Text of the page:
The Historic Miracle Mile corridor, located on North Stone Avenue, Drachman Street, Oracle Road and Miracle Mile in Tucson, Arizona, was listed as a historic district in the National Register of Historic Places on December 11, 2017.
Located north of downtown Tucson, the Miracle Mile Historic District is a significant commercial corridor connected to the development and alignment of Tucson’s northern segment of U.S. Route 80, U.S. Route 89, and Arizona Route 84. Throughout the mid-twentieth century, this commercial strip, known as “Miracle Mile,” functioned as the northern vehicular gateway of Tucson for travelers traversing the nation. The Miracle Mile Historic District follows the alignment of the following extant arterials: Stone Avenue, Drachman Street, Oracle Road, and Miracle Mile. Also included in the district and associated with the highway site is a two- block segment of Main Avenue lined with trucking transfer warehouses and roadside commercial buildings, as well as four blocks of Flores Street containing a cluster of small motels. The bulk of the contributing resources, facing or within one block of the historic highway alignment, relate to mid‑century auto culture and were constructed during the district’s period of significance; 1920 through 1963. While the district has been rendered discontiguous by development, the identified segments have sufficient significance and integrity to meet National Register criteria.
The Miracle Mile Historic District represent four visually and historically linked groups of buildings connected by the alignment of historical U.S. Route 80/89, which is also a contributor to the district. In total, the Miracle Mile Historic District includes 102 individual properties, many with multiple buildings, structures, and objects. Within the Miracle Mile Historic District are 279 individual resources, including 215 buildings, 1 site, 34 structures, and 29 objects. Of these resources, 258 are contributors to the district, including 198 buildings, 31 structures, 28 objects, and 1 site, while 21 are non-contributors, including 17 buildings, 3 structures, and 1 object.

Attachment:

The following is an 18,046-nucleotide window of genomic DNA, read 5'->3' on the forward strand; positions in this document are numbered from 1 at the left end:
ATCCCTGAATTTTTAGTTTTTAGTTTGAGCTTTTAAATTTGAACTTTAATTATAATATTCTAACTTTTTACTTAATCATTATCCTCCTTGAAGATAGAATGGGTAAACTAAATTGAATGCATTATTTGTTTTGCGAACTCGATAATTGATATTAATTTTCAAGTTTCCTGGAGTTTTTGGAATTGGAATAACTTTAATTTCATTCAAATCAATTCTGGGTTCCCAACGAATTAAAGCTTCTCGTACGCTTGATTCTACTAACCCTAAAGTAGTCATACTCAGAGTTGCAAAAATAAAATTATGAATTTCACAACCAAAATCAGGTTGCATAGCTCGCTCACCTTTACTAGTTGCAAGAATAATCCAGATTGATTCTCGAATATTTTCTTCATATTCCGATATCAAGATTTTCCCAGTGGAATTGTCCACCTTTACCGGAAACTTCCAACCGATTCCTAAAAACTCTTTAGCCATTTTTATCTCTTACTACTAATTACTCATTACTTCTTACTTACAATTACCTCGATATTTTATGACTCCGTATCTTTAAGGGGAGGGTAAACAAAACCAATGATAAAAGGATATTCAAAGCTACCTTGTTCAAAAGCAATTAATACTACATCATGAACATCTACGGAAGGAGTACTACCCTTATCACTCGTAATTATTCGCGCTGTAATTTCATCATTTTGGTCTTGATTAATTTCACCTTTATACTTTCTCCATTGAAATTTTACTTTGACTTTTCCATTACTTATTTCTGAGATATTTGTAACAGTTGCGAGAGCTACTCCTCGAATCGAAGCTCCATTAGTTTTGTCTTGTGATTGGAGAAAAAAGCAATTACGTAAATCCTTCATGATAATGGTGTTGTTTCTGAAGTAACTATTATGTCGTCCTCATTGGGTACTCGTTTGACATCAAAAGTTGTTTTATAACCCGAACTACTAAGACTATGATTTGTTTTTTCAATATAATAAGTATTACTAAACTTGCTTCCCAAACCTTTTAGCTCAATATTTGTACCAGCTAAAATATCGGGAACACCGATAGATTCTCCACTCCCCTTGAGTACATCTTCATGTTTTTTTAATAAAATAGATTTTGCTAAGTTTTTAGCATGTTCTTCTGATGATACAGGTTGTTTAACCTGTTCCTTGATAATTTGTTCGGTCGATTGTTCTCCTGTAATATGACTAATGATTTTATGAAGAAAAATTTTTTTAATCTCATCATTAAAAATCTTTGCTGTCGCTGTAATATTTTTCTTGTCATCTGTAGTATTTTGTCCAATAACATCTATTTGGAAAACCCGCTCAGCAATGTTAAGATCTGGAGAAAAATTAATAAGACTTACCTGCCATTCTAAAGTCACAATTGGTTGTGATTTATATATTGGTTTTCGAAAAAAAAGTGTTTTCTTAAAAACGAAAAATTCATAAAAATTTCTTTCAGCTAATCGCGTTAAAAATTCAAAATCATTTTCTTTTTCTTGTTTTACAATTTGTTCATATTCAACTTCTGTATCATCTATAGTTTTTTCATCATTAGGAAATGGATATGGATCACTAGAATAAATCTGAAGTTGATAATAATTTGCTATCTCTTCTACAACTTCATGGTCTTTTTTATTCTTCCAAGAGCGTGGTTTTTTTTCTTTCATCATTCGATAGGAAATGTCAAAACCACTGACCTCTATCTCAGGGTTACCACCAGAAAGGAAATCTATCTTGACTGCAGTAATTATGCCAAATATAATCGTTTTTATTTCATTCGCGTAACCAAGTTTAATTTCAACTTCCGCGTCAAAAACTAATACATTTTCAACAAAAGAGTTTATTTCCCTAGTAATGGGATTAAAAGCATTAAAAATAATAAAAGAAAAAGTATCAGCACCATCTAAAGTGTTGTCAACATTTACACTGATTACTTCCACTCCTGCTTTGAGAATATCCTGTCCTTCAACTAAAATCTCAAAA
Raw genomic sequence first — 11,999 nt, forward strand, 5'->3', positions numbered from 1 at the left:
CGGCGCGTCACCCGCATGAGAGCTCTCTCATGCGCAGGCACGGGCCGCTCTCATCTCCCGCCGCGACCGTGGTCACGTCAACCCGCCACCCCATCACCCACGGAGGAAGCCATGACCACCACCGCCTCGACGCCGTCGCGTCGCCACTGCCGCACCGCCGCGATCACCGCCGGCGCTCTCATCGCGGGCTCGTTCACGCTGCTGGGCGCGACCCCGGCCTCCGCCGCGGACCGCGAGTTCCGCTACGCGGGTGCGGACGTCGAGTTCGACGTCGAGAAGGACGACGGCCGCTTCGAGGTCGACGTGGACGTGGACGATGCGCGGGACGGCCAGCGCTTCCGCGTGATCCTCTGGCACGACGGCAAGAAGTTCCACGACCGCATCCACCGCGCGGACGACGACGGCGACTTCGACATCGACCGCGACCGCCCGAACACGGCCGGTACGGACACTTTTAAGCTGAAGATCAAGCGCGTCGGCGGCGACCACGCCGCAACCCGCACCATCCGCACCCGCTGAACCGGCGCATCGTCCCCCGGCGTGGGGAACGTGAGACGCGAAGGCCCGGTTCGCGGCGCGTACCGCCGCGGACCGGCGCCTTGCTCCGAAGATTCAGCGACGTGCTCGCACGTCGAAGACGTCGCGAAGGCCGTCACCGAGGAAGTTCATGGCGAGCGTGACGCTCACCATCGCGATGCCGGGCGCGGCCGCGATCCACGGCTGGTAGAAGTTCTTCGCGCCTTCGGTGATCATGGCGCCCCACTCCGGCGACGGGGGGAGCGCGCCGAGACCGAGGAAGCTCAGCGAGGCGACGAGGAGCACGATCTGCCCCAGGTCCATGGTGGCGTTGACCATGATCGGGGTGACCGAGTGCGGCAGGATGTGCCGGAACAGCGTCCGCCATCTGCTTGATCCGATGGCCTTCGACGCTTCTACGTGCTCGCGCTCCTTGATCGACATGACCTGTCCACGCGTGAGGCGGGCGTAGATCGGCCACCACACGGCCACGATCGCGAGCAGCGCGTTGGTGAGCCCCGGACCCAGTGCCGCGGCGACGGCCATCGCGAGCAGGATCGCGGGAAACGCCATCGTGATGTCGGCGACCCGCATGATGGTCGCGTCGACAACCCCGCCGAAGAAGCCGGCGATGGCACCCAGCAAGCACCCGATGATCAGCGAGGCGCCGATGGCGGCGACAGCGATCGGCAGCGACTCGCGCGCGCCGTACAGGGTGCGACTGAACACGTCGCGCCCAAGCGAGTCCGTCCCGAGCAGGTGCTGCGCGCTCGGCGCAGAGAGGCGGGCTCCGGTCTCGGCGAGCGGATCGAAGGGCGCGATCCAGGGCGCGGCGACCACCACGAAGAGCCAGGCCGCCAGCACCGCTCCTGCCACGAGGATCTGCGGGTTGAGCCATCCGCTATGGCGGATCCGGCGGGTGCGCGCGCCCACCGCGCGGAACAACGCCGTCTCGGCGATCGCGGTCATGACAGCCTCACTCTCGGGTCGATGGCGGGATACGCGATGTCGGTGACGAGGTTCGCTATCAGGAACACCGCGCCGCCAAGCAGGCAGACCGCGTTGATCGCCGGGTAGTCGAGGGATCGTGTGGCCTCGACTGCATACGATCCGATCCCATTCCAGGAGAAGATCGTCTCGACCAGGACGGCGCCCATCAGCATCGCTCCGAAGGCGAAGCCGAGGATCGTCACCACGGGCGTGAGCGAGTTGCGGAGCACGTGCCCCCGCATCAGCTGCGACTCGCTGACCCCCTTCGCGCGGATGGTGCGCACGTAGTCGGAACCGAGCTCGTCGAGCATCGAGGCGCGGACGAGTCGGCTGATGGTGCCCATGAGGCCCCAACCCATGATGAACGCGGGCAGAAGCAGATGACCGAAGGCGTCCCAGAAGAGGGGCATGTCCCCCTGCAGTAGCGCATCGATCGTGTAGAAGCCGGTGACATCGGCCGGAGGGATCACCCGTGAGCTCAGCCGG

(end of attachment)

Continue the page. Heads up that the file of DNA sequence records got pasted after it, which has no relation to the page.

According to Demion Clinco, Executive Director of the Tucson Historic Preservation Foundation, and lead author of the nomination, “The designation of Tucson’s northern historic highway corridor represent years of community advocacy and a long term commitment and investment form the City of Tucson to support the revitalization of of the Oracle Area.” He continued, “This part of our city reflects early and mid-century automotive culture and is marked by an outstanding collection of now historic motels, service stations and colorful neon signs.”
The Miracle Mile Historic District is composed of four groupings of historic resources that feature some of the best and most iconic examples of roadside architecture in Tucson and Arizona including the Ghost Ranch Lodge (designed by Josias Joesler 1941) , Tucson Inn (designed by Anne Rysdale, 1952) , the Flamingo Hotel (designed by Anne Rysdale, 1954) and Duke’s Drive-In former home to the recently closed Beau Brummel Club (designed by Arthur T. Brown, 1947). The designation makes available reinvestment incentives including federal Historic Tax Credits for rehabilitation of contributing historic buildings.
“Thanks to the hard work of the Tucson Historic Preservation Foundation and local advocates like Demion Clinco, Tamara Prime, Ken Scoville, and city staff including Rebecca Ruopp the unique treasures and destinations that define Tucson’s Miracle Mile will be better known and protected,” said Karin Uhlich former City Councilor who represented Ward 3 where the district is located and who championed the effort. “From the Ghost Ranch Lodge to Monterey Court and many other spectacular sites, we all ought to appreciate this “neon-lined” artery leading to the heart of Tucson”.
““It’s thrilling that this Ward 3 historical resource has been recognized. Miracle Mile is an asset to Tucson’s history and valued as an economic and transportation corridor. Thank you to the Tucson Historic Preservation Foundation and Council Member Karin Uhlich for their years of dedication to this project.” said Paul Durham, the newly elected council member representing Ward 3.
“This represents an important turning point and boost for this part of our community. This designation creates new incentives for reinvestment that will honor and preserve the past.” said Rebecca Ruopp, Principal Planner at the City of Tucson and contributor to the nomination.